If you want real honey, get your own honeycomb.
Consumers are bound to be disappointed if they try to buy honey on the streets or in the markets, especially the organic-looking kind that claims to come from hill tribe villages in the northeast.
This gourmet product has honey’s rich, golden color and even has dead bees suspended in it. But it’s not honey. Instead, a rash of fake honey has overtaken cities, outraging residents.
The recent seizure of 414 liters of fake honey in Battambang revealed the scale of the problem to an unsuspecting public. An official with the Battambang goods control office, Camtrol, said the fake honey was made of sugar, water, alum (aluminum potassium sulfate, a white powder used in dyeing and tanning), and a small amount of real honey.
“This is cheating,” said An Sophat, head of the Battambang Camcontrol office. He appealed to consumers to examine honey “thoroughly before buying or you will be cheated of your money.”
The huge load of fake honey was confiscated by Camcontrol officers after complaints from Battambang buyers. Tracing the product back to its source, they raided a guest house run by a local woman and found the stash. The con artist, however, was not apprehended and has so far eluded officers’ attempts to track her down.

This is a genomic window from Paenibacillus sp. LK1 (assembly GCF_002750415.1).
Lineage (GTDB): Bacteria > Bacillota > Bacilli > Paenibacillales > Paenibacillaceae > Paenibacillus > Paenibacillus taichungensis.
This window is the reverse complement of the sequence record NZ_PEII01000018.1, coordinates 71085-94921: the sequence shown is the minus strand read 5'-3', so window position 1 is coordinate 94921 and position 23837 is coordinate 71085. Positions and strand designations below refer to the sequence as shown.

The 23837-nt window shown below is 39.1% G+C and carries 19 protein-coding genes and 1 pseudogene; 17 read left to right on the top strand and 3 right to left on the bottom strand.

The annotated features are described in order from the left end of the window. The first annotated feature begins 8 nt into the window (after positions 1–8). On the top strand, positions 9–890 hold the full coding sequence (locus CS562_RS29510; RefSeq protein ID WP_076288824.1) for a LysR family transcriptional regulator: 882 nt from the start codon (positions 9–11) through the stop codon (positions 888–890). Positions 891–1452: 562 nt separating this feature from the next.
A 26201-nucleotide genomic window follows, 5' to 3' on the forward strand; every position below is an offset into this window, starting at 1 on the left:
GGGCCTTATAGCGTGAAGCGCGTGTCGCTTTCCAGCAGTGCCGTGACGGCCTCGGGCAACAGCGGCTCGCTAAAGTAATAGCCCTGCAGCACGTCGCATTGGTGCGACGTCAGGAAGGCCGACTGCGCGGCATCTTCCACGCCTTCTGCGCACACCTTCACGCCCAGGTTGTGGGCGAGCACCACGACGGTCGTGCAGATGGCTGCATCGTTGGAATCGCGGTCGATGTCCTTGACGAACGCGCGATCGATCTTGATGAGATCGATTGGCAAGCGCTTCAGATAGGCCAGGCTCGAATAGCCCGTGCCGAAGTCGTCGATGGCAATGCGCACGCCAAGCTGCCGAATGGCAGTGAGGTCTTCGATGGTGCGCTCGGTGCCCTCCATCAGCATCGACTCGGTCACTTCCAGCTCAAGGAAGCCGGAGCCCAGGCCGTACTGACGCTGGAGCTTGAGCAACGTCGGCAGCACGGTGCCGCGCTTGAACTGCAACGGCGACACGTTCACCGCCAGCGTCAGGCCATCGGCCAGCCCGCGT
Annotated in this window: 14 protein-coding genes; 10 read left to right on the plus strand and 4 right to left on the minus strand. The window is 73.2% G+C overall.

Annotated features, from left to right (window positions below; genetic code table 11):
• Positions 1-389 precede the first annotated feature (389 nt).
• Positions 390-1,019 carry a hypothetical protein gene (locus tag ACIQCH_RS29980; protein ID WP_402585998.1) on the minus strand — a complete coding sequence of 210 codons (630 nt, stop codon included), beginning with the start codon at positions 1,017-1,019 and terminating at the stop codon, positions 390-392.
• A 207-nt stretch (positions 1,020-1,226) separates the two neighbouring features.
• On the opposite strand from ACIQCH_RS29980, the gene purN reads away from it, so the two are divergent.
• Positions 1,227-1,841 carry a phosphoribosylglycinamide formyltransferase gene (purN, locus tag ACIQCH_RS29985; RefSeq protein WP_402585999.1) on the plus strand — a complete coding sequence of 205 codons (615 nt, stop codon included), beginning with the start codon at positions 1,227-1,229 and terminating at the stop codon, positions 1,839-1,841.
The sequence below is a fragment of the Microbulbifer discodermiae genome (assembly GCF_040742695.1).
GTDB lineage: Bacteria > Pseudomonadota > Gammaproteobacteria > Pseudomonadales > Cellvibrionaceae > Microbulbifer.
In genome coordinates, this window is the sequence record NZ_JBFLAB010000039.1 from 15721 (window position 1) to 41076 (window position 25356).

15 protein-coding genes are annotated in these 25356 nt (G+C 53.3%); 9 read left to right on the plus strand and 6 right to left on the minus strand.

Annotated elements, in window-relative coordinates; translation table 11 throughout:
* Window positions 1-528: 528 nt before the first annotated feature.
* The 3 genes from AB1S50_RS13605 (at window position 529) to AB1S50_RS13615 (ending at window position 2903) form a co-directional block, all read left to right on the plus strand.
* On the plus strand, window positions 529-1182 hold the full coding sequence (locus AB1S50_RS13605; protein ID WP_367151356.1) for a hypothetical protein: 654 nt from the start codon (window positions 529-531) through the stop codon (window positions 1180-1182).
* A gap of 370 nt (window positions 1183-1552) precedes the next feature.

The recipe for the fake honey, An Sophat said, involves about 50 kg of sugar, 20 liters of water and 300 grams of alum. It’s boiled until the solution becomes slightly sticky.
This mixture is chilled, then mixed with just 5 liters of real honey to give it a taste and smell closer to the real thing. Sprinkling in real bees adds a touch of authenticity.
But those who have fallen victim to the scam say it tastes sugary, watery and bland, with none of the gentle herbal and floral undertones of real honey.
A Battambang resident said fake honey makers were taking advantage of the high demand and short supply for real honey, which, because it is labor-intensive to make and not widely produced, is too expensive for many people to buy.
In addition to eating honey, honey is used as an ingredient in traditional medicine, he noted.